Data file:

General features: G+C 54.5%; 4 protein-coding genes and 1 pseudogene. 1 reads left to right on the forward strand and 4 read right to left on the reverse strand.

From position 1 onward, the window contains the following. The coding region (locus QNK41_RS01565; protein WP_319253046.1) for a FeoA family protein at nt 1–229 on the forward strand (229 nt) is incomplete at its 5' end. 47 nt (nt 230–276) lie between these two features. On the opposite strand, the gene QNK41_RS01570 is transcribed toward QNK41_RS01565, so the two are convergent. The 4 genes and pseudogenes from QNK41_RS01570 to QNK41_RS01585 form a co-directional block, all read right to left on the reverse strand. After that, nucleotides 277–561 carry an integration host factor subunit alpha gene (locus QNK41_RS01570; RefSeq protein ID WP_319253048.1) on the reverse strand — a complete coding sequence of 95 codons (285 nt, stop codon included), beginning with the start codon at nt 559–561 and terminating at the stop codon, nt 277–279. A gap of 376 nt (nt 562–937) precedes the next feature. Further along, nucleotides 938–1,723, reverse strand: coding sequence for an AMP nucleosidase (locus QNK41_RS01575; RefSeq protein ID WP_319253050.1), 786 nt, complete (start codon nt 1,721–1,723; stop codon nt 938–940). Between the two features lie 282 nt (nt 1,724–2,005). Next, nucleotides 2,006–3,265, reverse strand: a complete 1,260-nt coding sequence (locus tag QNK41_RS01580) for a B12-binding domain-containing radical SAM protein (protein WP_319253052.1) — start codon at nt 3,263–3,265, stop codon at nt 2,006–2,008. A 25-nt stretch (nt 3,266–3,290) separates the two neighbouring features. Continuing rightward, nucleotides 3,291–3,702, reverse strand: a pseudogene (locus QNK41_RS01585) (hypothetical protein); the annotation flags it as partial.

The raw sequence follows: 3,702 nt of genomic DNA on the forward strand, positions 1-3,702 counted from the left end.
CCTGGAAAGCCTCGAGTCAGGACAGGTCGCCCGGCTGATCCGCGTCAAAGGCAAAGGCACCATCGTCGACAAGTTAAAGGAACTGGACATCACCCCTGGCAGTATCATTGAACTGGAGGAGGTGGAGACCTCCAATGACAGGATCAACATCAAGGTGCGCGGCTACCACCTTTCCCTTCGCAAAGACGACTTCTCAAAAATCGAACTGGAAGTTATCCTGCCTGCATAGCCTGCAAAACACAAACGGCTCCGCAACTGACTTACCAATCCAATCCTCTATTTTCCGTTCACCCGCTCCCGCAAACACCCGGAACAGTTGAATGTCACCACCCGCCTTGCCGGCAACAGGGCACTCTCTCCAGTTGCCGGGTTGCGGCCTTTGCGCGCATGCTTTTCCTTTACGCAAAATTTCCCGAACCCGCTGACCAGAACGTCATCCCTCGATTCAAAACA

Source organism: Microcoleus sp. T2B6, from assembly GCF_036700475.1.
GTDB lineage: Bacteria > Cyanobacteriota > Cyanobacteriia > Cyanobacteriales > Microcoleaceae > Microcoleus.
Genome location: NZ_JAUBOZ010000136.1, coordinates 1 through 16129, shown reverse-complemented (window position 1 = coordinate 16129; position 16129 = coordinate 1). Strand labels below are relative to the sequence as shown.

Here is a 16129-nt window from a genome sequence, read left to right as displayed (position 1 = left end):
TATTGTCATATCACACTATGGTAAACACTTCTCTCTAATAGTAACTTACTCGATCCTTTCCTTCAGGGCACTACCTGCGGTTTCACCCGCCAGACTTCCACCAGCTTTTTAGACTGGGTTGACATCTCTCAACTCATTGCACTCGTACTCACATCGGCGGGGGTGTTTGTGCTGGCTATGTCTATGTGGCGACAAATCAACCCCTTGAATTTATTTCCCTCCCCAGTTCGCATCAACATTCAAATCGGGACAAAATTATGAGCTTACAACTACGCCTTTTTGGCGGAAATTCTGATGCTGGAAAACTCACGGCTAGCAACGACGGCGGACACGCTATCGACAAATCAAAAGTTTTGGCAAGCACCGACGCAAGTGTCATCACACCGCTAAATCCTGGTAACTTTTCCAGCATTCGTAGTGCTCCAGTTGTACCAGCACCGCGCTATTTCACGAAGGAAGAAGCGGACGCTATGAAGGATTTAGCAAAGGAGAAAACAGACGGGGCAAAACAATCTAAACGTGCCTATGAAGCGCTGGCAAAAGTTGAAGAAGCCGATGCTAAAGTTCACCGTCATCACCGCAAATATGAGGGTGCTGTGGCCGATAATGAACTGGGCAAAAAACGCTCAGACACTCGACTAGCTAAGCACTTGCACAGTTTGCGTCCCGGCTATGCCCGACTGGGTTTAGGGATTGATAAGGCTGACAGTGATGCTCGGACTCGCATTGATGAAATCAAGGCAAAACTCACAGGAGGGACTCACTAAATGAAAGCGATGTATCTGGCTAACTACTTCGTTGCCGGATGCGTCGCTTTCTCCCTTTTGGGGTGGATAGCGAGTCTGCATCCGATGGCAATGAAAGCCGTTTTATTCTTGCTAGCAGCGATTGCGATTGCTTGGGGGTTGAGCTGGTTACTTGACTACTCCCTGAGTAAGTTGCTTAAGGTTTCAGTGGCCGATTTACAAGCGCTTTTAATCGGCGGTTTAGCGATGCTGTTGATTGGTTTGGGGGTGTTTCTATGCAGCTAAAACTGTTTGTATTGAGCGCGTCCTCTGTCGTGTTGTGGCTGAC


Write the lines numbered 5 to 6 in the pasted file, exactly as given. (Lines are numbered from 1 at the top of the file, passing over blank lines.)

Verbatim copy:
Source organism: Microcoleus sp. T2B6, from assembly GCF_036700475.1.
GTDB lineage: Bacteria > Cyanobacteriota > Cyanobacteriia > Cyanobacteriales > Microcoleaceae > Microcoleus.